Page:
A “viatical” is a contractual arrangement in which an investor buys a life insurance policy from an insured (or, perhaps, another) for a negotiated purchase price. The investor generally continues to pay the premiums on the policy and is paid the proceeds from the insurance company upon the death of the insured. The investor may be either domestic or foreign.
When the insured dies and the insurance company pays the policy amount, the investor is faced with a question of what the tax result of his investment payoff is. Certainly, he has a return of capital (his capital being the amount paid to the insured and the subsequently paid premiums) but, hopefully, he also has a profit from his investment. Part of that profit might be interest, depending on the circumstances, and the rest is gain on the investment. Looking only at the gain, the question is whether the gain is ordinary or capital. When the investor is a foreign person (generally, a nonresident alien) he is looking at an additional question of how much of the amount received, if any, is subject to withholding. That answer might vary, depending on whether the foreign investor is a resident of a treaty country.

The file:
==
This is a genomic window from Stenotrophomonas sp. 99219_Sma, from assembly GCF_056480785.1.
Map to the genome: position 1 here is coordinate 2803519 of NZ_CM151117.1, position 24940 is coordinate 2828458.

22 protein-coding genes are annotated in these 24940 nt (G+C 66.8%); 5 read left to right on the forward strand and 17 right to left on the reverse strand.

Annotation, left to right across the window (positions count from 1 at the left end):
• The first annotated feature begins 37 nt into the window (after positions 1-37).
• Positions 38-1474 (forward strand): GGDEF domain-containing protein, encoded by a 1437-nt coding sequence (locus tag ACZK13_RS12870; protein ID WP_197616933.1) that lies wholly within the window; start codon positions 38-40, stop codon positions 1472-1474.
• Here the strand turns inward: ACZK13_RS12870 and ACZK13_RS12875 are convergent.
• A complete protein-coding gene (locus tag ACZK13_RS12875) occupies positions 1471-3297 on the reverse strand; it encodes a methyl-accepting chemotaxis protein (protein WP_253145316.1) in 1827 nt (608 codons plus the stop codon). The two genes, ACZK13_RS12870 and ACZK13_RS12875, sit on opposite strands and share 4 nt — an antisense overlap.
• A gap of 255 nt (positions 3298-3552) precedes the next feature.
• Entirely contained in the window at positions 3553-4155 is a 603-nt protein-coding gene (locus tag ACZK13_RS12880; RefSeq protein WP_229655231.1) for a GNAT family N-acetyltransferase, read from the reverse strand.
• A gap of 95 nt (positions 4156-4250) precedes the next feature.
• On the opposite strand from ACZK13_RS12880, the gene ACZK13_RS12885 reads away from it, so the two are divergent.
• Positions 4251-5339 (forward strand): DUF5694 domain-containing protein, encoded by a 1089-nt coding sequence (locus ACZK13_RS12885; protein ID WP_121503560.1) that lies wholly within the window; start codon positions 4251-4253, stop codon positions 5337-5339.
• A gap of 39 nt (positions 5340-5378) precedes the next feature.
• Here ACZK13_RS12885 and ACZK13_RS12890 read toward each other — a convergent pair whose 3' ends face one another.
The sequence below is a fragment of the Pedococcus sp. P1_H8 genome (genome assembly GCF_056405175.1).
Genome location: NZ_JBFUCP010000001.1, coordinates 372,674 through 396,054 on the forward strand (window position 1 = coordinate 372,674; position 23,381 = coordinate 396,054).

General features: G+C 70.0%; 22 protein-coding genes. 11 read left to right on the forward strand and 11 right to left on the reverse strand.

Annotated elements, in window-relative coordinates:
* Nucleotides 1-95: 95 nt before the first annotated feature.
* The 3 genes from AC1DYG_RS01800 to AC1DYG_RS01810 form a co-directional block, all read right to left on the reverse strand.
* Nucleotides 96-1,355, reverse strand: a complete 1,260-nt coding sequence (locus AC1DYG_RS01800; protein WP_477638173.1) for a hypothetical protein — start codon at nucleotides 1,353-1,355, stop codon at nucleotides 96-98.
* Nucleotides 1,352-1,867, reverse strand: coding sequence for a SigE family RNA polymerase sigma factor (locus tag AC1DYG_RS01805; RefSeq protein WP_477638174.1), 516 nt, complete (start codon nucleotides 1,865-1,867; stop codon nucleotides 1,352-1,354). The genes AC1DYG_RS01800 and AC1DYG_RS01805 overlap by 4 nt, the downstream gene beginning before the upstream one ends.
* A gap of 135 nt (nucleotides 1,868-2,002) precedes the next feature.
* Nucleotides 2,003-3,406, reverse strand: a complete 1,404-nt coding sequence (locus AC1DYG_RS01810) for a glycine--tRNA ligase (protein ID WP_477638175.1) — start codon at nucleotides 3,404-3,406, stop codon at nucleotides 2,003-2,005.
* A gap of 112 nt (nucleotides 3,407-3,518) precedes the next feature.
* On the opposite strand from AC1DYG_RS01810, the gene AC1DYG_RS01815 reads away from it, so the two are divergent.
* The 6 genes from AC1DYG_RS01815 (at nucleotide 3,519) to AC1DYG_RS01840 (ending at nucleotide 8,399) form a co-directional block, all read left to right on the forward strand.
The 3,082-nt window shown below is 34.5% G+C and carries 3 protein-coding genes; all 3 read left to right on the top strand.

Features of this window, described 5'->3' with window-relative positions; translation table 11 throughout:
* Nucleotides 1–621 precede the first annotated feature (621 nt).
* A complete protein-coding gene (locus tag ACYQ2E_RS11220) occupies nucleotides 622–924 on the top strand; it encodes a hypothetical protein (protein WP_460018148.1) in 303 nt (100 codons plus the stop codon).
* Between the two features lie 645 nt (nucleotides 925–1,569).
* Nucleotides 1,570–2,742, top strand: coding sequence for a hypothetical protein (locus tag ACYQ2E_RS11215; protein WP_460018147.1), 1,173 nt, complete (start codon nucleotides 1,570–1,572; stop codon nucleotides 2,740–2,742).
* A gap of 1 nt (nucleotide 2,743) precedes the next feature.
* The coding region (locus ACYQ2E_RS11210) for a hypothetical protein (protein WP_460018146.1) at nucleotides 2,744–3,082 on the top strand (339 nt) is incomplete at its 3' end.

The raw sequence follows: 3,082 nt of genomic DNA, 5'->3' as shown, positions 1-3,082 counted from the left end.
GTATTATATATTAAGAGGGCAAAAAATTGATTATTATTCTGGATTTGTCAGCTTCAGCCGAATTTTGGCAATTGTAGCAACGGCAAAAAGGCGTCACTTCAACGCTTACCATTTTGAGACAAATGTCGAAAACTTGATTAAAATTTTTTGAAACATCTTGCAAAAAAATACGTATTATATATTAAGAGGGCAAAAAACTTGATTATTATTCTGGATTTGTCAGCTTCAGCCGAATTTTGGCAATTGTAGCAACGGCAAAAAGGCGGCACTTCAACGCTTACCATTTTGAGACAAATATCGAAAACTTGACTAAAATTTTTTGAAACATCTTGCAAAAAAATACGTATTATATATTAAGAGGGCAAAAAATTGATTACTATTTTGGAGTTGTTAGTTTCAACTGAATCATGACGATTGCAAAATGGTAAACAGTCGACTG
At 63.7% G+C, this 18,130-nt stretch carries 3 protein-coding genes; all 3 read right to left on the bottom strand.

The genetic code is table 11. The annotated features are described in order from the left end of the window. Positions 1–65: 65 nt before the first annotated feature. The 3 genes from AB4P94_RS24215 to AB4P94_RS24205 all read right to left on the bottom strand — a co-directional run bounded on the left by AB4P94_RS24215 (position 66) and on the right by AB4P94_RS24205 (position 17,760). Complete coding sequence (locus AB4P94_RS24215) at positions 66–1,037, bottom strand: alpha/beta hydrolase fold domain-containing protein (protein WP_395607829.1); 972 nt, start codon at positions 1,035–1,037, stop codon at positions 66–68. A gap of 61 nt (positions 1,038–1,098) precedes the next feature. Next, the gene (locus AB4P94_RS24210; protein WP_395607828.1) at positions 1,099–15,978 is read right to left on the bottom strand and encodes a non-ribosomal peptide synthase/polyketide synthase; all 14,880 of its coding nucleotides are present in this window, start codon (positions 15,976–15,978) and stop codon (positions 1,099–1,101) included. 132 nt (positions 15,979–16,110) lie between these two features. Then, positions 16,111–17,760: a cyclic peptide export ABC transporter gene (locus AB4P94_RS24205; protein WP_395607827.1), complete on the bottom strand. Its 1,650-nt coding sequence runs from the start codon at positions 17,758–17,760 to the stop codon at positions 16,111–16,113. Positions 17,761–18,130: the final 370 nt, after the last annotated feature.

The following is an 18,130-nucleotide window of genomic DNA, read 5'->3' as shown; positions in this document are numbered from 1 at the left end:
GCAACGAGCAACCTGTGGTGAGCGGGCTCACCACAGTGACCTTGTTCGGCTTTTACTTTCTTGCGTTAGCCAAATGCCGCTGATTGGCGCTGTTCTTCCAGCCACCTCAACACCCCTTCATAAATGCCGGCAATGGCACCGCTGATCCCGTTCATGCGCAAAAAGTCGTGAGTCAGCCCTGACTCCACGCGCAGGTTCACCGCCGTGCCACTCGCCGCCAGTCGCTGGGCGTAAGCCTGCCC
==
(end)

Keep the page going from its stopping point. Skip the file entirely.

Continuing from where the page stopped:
In May 2009, the Service issued twin revenue rulings1 (twin in a sense that they both were issued on the same date and addressed a U.S. tax treatment of certain transactions involving viaticals). Let’s take a look at each ruling, in turn….